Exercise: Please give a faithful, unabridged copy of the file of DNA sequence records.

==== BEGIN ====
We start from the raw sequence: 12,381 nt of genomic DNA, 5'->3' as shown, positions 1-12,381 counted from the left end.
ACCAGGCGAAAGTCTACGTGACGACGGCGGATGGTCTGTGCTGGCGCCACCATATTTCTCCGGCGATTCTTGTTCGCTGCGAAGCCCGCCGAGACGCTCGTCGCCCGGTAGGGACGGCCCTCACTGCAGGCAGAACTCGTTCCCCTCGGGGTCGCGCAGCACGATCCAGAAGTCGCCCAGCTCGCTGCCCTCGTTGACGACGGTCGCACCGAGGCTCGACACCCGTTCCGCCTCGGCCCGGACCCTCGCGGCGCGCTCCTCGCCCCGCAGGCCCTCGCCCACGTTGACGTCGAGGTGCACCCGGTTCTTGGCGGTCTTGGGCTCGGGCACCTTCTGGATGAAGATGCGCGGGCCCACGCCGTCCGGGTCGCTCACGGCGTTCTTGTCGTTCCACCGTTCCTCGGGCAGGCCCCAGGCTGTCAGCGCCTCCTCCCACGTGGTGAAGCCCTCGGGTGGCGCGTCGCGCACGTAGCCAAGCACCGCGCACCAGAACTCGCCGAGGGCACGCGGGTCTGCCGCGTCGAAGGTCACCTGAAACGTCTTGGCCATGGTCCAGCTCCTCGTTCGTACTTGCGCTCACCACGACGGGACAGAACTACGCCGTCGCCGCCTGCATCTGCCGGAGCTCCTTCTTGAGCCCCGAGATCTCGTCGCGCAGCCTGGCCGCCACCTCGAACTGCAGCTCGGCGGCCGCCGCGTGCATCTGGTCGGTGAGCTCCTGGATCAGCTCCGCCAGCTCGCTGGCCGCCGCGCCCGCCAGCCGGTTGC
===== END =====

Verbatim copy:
We start from the raw sequence: 12,381 nt of genomic DNA, 5'->3' as shown, positions 1-12,381 counted from the left end.
ACCAGGCGAAAGTCTACGTGACGACGGCGGATGGTCTGTGCTGGCGCCACCATATTTCTCCGGCGATTCTTGTTCGCTGCGAAGCCCGCCGAGACGCTCGTCGCCCGGTAGGGACGGCCCTCACTGCAGGCAGAACTCGTTCCCCTCGGGGTCGCGCAGCACGATCCAGAAGTCGCCCAGCTCGCTGCCCTCGTTGACGACGGTCGCACCGAGGCTCGACACCCGTTCCGCCTCGGCCCGGACCCTCGCGGCGCGCTCCTCGCCCCGCAGGCCCTCGCCCACGTTGACGTCGAGGTGCACCCGGTTCTTGGCGGTCTTGGGCTCGGGCACCTTCTGGATGAAGATGCGCGGGCCCACGCCGTCCGGGTCGCTCACGGCGTTCTTGTCGTTCCACCGTTCCTCGGGCAGGCCCCAGGCTGTCAGCGCCTCCTCCCACGTGGTGAAGCCCTCGGGTGGCGCGTCGCGCACGTAGCCAAGCACCGCGCACCAGAACTCGCCGAGGGCACGCGGGTCTGCCGCGTCGAAGGTCACCTGAAACGTCTTGGCCATGGTCCAGCTCCTCGTTCGTACTTGCGCTCACCACGACGGGACAGAACTACGCCGTCGCCGCCTGCATCTGCCGGAGCTCCTTCTTGAGCCCCGAGATCTCGTCGCGCAGCCTGGCCGCCACCTCGAACTGCAGCTCGGCGGCCGCCGCGTGCATCTGGTCGGTGAGCTCCTGGATCAGCTCCGCCAGCTCGCTGGCCGCCGCGCCCGCCAGCCGGTTGC